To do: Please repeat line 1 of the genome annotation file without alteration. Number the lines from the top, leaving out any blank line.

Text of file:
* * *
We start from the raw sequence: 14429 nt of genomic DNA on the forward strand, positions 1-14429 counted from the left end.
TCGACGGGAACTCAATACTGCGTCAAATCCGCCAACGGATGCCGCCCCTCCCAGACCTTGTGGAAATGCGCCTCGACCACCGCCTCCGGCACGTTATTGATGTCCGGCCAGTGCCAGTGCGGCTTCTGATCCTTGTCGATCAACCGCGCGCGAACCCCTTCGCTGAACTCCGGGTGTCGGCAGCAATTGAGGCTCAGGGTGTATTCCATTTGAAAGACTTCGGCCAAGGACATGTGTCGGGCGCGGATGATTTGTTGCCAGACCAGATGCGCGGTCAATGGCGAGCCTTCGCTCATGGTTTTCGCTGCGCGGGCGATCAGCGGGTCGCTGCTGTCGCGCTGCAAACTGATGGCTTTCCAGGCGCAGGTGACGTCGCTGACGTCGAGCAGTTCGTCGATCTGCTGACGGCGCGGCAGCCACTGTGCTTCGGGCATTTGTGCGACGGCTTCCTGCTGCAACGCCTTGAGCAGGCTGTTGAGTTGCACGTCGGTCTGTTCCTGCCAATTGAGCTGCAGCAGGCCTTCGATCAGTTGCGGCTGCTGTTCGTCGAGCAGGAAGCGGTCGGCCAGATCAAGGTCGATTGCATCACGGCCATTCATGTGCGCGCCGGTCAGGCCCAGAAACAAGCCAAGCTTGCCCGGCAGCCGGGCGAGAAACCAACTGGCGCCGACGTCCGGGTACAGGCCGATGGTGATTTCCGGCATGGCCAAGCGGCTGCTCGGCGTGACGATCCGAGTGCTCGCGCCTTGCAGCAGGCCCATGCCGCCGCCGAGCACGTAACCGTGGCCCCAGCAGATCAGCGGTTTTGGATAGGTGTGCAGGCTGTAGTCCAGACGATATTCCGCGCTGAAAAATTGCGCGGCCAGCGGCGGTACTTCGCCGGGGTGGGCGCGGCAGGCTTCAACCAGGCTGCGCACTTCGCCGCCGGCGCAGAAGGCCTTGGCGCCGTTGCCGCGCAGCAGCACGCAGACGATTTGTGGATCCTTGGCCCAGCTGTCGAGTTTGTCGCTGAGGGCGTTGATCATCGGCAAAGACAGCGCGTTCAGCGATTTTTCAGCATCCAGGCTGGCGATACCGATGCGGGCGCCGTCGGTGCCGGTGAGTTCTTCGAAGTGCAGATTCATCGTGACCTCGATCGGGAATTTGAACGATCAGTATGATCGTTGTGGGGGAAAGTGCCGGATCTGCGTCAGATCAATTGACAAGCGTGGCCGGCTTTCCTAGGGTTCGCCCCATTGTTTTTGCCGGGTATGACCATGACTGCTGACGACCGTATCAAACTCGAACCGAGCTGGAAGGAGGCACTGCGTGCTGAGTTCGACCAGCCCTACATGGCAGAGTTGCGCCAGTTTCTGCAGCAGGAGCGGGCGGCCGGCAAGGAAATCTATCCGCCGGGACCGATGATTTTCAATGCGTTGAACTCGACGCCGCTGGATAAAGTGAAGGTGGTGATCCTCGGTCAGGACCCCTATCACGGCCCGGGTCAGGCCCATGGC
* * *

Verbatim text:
We start from the raw sequence: 14429 nt of genomic DNA on the forward strand, positions 1-14429 counted from the left end.